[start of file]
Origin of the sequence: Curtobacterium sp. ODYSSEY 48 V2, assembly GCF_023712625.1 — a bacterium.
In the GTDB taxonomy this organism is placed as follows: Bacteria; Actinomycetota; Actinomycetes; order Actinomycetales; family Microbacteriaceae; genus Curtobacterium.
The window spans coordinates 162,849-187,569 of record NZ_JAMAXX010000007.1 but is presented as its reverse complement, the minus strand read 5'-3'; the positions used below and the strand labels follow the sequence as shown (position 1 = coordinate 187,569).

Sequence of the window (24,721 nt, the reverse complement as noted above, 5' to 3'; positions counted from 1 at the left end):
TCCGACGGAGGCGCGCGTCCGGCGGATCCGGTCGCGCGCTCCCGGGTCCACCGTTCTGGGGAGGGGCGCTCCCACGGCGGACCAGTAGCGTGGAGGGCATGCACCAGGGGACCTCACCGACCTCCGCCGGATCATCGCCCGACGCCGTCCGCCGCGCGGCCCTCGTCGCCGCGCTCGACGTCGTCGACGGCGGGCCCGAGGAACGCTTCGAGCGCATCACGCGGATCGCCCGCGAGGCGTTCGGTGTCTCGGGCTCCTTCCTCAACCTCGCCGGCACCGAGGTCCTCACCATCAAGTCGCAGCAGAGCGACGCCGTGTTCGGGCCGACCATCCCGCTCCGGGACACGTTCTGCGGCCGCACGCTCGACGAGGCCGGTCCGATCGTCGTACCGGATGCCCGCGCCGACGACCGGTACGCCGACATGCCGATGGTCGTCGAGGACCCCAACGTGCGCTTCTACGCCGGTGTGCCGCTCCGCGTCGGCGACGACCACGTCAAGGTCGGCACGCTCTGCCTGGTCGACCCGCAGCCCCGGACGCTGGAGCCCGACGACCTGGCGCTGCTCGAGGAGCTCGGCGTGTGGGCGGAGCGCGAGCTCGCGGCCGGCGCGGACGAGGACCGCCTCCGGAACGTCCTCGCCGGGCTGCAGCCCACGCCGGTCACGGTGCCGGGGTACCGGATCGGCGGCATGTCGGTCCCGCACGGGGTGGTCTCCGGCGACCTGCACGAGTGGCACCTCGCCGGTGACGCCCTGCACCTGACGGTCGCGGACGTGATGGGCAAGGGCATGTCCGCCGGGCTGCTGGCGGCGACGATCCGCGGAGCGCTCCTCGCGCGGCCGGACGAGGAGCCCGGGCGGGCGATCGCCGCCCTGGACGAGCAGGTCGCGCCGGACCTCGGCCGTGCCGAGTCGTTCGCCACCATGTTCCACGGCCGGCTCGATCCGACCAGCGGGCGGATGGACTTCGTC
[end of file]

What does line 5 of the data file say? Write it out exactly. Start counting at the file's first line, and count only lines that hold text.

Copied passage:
TCCGACGGAGGCGCGCGTCCGGCGGATCCGGTCGCGCGCTCCCGGGTCCACCGTTCTGGGGAGGGGCGCTCCCACGGCGGACCAGTAGCGTGGAGGGCATGCACCAGGGGACCTCACCGACCTCCGCCGGATCATCGCCCGACGCCGTCCGCCGCGCGGCCCTCGTCGCCGCGCTCGACGTCGTCGACGGCGGGCCCGAGGAACGCTTCGAGCGCATCACGCGGATCGCCCGCGAGGCGTTCGGTGTCTCGGGCTCCTTCCTCAACCTCGCCGGCACCGAGGTCCTCACCATCAAGTCGCAGCAGAGCGACGCCGTGTTCGGGCCGACCATCCCGCTCCGGGACACGTTCTGCGGCCGCACGCTCGACGAGGCCGGTCCGATCGTCGTACCGGATGCCCGCGCCGACGACCGGTACGCCGACATGCCGATGGTCGTCGAGGACCCCAACGTGCGCTTCTACGCCGGTGTGCCGCTCCGCGTCGGCGACGACCACGTCAAGGTCGGCACGCTCTGCCTGGTCGACCCGCAGCCCCGGACGCTGGAGCCCGACGACCTGGCGCTGCTCGAGGAGCTCGGCGTGTGGGCGGAGCGCGAGCTCGCGGCCGGCGCGGACGAGGACCGCCTCCGGAACGTCCTCGCCGGGCTGCAGCCCACGCCGGTCACGGTGCCGGGGTACCGGATCGGCGGCATGTCGGTCCCGCACGGGGTGGTCTCCGGCGACCTGCACGAGTGGCACCTCGCCGGTGACGCCCTGCACCTGACGGTCGCGGACGTGATGGGCAAGGGCATGTCCGCCGGGCTGCTGGCGGCGACGATCCGCGGAGCGCTCCTCGCGCGGCCGGACGAGGAGCCCGGGCGGGCGATCGCCGCCCTGGACGAGCAGGTCGCGCCGGACCTCGGCCGTGCCGAGTCGTTCGCCACCATGTTCCACGGCCGGCTCGATCCGACCAGCGGGCGGATGGACTTCGTC